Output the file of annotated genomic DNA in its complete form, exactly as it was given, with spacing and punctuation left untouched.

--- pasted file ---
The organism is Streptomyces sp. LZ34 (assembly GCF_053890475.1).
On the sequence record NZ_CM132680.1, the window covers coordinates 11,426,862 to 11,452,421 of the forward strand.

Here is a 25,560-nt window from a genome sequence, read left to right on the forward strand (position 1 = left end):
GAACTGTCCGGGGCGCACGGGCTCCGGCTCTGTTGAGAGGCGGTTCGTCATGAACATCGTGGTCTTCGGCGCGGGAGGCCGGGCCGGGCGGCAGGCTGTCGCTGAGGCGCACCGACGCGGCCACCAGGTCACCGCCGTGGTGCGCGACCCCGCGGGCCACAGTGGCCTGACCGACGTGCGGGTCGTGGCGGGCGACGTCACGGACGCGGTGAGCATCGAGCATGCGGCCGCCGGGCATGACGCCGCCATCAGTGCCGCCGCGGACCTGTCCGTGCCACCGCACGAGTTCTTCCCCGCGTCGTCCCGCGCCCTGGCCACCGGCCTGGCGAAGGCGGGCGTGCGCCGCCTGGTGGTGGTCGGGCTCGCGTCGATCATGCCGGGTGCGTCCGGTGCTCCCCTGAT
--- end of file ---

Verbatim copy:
The organism is Streptomyces sp. LZ34 (assembly GCF_053890475.1).
On the sequence record NZ_CM132680.1, the window covers coordinates 11,426,862 to 11,452,421 of the forward strand.

Here is a 25,560-nt window from a genome sequence, read left to right on the forward strand (position 1 = left end):
GAACTGTCCGGGGCGCACGGGCTCCGGCTCTGTTGAGAGGCGGTTCGTCATGAACATCGTGGTCTTCGGCGCGGGAGGCCGGGCCGGGCGGCAGGCTGTCGCTGAGGCGCACCGACGCGGCCACCAGGTCACCGCCGTGGTGCGCGACCCCGCGGGCCACAGTGGCCTGACCGACGTGCGGGTCGTGGCGGGCGACGTCACGGACGCGGTGAGCATCGAGCATGCGGCCGCCGGGCATGACGCCGCCATCAGTGCCGCCGCGGACCTGTCCGTGCCACCGCACGAGTTCTTCCCCGCGTCGTCCCGCGCCCTGGCCACCGGCCTGGCGAAGGCGGGCGTGCGCCGCCTGGTGGTGGTCGGGCTCGCGTCGATCATGCCGGGTGCGTCCGGTGCTCCCCTGAT